To best understand the concept of scope as it relates to computer programming, it may be helpful to picture a neighborhood of houses:
If I wanted to share information with houses in this neighborhood, one way that I could so is by distributing flyers to each house. It’s important to note that the people in any given house will only know the information on the one flyer shared with them, not necessarily the information on the flyer given to their neighor.
However, if I wanted to share the same information to all the houses in the neighborhood, there may be an easier way to do so:
In this scenario, we would consider the information on the flyers to be local to any individual house, whereas the billboard would be considered global, as in anyone in the neighborhood has access to its information. This same idea is the foundation of what we refer to as local and global variables within Python.
Global variables in Python are variables that are able to be accessed anywhere within a file of code. It is typically best practice to declare your global variables at the top of a program, so that when you access them later in the code it knows what they refer to.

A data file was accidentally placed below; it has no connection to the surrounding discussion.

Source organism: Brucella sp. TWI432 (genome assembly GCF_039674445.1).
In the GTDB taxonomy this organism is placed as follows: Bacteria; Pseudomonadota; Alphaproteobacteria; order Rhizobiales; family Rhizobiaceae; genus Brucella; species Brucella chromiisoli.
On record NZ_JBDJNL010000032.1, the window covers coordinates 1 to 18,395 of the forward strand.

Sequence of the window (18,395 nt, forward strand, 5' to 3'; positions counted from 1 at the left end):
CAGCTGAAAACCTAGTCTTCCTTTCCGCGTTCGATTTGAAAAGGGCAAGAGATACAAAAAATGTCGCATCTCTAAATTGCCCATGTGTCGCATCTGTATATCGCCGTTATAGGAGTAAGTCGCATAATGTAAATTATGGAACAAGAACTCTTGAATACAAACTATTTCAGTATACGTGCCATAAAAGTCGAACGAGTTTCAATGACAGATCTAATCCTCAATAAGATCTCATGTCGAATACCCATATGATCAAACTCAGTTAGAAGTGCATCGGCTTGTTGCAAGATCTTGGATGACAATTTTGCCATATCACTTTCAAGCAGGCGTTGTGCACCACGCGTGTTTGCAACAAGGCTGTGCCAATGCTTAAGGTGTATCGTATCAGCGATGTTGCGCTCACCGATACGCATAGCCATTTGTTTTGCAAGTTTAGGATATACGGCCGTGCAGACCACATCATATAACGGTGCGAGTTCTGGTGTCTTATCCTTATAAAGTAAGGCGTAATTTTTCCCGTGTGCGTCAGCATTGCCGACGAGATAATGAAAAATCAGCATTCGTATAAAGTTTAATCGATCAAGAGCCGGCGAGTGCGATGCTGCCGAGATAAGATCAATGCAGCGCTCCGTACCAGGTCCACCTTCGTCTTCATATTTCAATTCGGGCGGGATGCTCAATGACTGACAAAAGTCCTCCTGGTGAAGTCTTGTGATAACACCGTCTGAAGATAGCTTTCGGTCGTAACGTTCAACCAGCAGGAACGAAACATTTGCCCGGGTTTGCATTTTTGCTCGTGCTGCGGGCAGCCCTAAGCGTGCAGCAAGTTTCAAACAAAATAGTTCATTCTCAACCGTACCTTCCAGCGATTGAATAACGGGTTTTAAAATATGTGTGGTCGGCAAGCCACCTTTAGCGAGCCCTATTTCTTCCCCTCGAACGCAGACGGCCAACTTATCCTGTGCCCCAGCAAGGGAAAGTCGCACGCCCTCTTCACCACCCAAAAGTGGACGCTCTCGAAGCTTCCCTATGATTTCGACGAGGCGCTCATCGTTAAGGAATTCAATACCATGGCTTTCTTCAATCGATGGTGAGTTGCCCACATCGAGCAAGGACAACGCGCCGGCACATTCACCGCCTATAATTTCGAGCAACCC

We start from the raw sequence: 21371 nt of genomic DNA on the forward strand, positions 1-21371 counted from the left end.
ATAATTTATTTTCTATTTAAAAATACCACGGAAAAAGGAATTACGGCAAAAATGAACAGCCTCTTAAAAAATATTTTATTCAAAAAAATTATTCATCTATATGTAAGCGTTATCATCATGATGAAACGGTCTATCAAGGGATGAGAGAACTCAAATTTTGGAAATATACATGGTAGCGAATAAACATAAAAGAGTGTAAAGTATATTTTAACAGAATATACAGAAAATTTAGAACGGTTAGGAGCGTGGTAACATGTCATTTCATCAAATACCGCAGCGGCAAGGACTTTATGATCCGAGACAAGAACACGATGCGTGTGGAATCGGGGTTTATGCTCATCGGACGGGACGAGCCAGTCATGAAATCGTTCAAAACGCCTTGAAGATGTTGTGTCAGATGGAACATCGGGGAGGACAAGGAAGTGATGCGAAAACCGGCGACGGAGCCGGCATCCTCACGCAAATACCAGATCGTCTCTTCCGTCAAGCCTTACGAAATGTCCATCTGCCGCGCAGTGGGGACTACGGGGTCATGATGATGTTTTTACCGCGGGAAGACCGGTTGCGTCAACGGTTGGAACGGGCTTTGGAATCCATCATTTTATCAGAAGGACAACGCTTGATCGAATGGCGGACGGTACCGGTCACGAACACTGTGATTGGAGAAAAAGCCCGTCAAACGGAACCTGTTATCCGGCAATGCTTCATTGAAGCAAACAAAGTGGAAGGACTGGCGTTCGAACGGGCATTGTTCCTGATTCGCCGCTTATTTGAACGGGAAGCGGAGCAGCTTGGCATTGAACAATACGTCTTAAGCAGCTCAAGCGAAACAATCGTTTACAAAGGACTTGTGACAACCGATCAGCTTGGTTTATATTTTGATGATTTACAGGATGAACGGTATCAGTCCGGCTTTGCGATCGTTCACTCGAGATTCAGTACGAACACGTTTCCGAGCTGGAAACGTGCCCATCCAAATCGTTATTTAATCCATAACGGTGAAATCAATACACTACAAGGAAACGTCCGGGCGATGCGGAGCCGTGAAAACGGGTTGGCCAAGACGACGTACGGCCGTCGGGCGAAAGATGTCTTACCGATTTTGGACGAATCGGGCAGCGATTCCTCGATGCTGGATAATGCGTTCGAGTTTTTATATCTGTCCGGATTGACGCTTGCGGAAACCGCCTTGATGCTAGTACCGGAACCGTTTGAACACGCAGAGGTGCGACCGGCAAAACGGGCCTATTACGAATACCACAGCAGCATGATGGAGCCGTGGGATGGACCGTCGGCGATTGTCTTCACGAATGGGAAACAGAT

Global variables that have been declared at the top of the code can be accessed within blocks of code such as functions, loops, and conditionals, as well as outside of any block. Note how in the code below, the global variable score is declared globally, meaning that the functions addPoint() and subtractPoint() and anywhere else in the code can access the variable.
score = 0
score = score + 1
score = score - 1
print("Your current score is:", score)
Local variables, on the other hand, are variables that are declared within a block of code such as a function, loop, or conditional, and are thus only able to be accessed from within that block of code. Once the program exits that block of code, the local variable is destroyed. This also means that if you try to access a local variable outside of the block in which it was created, it will throw an error.
Note in the code below that the greeting variable is local to the introduction function. Once we exit that function, we no longer have access to its local data.
my_name = "Jose"
greeting = "Hi, my name is " + name
print(introduction(my_name)) # this is ok, because my_name is global
print(greeting) # this will throw an error, because greeting is local to the introduction function